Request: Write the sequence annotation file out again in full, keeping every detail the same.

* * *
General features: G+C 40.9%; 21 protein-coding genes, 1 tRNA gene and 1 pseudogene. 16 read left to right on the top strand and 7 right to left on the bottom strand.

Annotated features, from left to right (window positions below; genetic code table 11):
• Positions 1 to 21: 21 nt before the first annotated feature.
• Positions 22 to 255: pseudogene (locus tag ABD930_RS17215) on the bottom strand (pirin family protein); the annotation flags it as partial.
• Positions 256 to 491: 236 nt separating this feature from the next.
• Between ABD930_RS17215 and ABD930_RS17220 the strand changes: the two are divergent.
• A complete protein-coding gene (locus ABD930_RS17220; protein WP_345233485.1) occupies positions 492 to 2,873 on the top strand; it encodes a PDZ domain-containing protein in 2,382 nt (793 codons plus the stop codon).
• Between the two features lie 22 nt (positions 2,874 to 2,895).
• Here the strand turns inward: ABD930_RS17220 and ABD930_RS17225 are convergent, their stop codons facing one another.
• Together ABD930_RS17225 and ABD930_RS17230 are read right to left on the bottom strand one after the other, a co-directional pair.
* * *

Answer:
General features: G+C 40.9%; 21 protein-coding genes, 1 tRNA gene and 1 pseudogene. 16 read left to right on the top strand and 7 right to left on the bottom strand.

Annotated features, from left to right (window positions below; genetic code table 11):
• Positions 1 to 21: 21 nt before the first annotated feature.
• Positions 22 to 255: pseudogene (locus tag ABD930_RS17215) on the bottom strand (pirin family protein); the annotation flags it as partial.
• Positions 256 to 491: 236 nt separating this feature from the next.
• Between ABD930_RS17215 and ABD930_RS17220 the strand changes: the two are divergent.
• A complete protein-coding gene (locus ABD930_RS17220; protein WP_345233485.1) occupies positions 492 to 2,873 on the top strand; it encodes a PDZ domain-containing protein in 2,382 nt (793 codons plus the stop codon).
• Between the two features lie 22 nt (positions 2,874 to 2,895).
• Here the strand turns inward: ABD930_RS17220 and ABD930_RS17225 are convergent, their stop codons facing one another.
• Together ABD930_RS17225 and ABD930_RS17230 are read right to left on the bottom strand one after the other, a co-directional pair.